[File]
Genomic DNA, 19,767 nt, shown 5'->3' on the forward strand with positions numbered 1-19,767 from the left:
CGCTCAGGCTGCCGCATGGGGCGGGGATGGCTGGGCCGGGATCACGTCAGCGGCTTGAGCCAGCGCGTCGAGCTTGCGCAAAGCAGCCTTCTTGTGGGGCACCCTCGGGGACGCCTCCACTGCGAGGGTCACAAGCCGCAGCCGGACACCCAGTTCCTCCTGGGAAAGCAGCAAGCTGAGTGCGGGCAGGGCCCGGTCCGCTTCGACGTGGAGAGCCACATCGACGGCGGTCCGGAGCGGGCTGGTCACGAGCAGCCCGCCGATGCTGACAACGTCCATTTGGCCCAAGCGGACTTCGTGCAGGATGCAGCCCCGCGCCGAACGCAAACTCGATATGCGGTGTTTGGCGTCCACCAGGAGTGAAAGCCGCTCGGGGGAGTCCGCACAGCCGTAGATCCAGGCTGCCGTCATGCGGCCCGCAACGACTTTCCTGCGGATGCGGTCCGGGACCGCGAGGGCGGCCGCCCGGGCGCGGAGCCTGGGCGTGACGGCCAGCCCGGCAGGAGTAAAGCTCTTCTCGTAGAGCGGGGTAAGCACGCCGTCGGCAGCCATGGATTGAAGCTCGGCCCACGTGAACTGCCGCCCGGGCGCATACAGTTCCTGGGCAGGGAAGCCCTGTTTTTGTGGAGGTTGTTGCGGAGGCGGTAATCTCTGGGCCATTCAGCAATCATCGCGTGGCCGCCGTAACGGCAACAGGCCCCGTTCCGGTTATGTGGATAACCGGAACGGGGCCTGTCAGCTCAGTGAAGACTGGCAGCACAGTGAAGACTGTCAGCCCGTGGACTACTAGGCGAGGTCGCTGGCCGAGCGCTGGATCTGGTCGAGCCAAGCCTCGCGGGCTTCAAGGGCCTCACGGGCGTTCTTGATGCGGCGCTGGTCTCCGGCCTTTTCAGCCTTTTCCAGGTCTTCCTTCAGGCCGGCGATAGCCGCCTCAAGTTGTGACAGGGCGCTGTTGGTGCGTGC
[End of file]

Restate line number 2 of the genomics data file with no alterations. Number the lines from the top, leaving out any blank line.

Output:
CGCTCAGGCTGCCGCATGGGGCGGGGATGGCTGGGCCGGGATCACGTCAGCGGCTTGAGCCAGCGCGTCGAGCTTGCGCAAAGCAGCCTTCTTGTGGGGCACCCTCGGGGACGCCTCCACTGCGAGGGTCACAAGCCGCAGCCGGACACCCAGTTCCTCCTGGGAAAGCAGCAAGCTGAGTGCGGGCAGGGCCCGGTCCGCTTCGACGTGGAGAGCCACATCGACGGCGGTCCGGAGCGGGCTGGTCACGAGCAGCCCGCCGATGCTGACAACGTCCATTTGGCCCAAGCGGACTTCGTGCAGGATGCAGCCCCGCGCCGAACGCAAACTCGATATGCGGTGTTTGGCGTCCACCAGGAGTGAAAGCCGCTCGGGGGAGTCCGCACAGCCGTAGATCCAGGCTGCCGTCATGCGGCCCGCAACGACTTTCCTGCGGATGCGGTCCGGGACCGCGAGGGCGGCCGCCCGGGCGCGGAGCCTGGGCGTGACGGCCAGCCCGGCAGGAGTAAAGCTCTTCTCGTAGAGCGGGGTAAGCACGCCGTCGGCAGCCATGGATTGAAGCTCGGCCCACGTGAACTGCCGCCCGGGCGCATACAGTTCCTGGGCAGGGAAGCCCTGTTTTTGTGGAGGTTGTTGCGGAGGCGGTAATCTCTGGGCCATTCAGCAATCATCGCGTGGCCGCCGTAACGGCAACAGGCCCCGTTCCGGTTATGTGGATAACCGGAACGGGGCCTGTCAGCTCAGTGAAGACTGGCAGCACAGTGAAGACTGTCAGCCCGTGGACTACTAGGCGAGGTCGCTGGCCGAGCGCTGGATCTGGTCGAGCCAAGCCTCGCGGGCTTCAAGGGCCTCACGGGCGTTCTTGATGCGGCGCTGGTCTCCGGCCTTTTCAGCCTTTTCCAGGTCTTCCTTCAGGCCGGCGATAGCCGCCTCAAGTTGTGACAGGGCGCTGTTGGTGCGTGC